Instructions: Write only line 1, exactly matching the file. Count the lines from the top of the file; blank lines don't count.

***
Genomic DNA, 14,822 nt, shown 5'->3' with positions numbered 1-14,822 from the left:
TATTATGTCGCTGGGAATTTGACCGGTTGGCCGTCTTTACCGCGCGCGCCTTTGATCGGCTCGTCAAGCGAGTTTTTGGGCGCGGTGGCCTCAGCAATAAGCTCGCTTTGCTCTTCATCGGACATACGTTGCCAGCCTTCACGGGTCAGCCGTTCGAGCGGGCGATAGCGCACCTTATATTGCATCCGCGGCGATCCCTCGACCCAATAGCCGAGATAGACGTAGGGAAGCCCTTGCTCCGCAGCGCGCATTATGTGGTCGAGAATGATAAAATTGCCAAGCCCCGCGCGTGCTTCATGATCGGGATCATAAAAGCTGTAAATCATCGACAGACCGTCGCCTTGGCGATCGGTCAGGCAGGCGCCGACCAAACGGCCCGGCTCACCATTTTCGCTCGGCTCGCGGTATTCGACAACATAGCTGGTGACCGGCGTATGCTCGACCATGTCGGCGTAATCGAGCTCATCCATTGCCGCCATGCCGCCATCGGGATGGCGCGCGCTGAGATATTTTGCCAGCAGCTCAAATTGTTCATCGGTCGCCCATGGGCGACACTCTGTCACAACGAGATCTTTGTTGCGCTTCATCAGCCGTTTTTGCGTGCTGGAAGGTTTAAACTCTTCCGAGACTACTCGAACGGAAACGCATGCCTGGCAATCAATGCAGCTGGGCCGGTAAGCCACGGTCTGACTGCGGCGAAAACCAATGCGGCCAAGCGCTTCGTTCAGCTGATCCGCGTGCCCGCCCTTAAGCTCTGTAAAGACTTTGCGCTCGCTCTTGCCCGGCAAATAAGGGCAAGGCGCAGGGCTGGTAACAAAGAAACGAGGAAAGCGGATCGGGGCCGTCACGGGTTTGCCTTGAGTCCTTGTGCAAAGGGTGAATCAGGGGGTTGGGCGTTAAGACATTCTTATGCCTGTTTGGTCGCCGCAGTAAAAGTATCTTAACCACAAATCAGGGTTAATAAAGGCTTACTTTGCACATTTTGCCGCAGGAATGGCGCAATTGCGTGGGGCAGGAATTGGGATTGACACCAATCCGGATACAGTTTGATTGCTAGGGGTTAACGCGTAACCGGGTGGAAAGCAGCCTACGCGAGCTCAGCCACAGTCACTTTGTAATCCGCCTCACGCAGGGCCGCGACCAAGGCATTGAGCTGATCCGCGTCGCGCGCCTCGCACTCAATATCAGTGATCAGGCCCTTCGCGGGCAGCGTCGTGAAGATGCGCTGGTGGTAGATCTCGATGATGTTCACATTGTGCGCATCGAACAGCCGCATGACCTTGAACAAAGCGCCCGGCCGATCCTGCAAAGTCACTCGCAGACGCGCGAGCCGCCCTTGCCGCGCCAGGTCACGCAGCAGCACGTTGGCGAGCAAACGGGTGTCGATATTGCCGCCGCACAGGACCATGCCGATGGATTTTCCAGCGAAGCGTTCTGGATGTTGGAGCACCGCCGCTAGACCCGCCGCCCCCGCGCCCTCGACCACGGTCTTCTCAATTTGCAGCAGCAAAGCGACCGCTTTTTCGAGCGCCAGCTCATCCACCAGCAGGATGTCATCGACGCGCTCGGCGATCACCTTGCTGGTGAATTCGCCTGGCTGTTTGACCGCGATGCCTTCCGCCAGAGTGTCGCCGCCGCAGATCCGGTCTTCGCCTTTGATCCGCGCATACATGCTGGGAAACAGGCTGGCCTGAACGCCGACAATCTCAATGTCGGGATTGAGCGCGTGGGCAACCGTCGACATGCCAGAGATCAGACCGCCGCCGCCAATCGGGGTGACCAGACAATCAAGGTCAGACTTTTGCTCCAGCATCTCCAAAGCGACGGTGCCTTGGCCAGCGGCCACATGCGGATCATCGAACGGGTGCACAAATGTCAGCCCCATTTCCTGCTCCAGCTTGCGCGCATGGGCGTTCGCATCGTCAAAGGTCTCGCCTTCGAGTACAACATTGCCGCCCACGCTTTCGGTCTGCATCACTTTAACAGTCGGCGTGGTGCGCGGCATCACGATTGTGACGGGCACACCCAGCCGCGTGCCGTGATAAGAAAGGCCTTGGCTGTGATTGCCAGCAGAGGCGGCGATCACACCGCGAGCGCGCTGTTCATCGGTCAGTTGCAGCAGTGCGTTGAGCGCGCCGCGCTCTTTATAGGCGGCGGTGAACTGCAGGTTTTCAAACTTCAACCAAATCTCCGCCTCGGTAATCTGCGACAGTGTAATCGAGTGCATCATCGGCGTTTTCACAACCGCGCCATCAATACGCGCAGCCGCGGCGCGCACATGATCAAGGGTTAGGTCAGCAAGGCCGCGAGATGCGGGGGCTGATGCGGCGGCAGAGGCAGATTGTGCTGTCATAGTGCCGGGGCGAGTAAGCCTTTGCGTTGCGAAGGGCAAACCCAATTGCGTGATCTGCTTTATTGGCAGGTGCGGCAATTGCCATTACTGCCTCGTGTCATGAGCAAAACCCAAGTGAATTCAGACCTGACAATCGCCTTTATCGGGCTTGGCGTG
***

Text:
Genomic DNA, 14,822 nt, shown 5'->3' with positions numbered 1-14,822 from the left: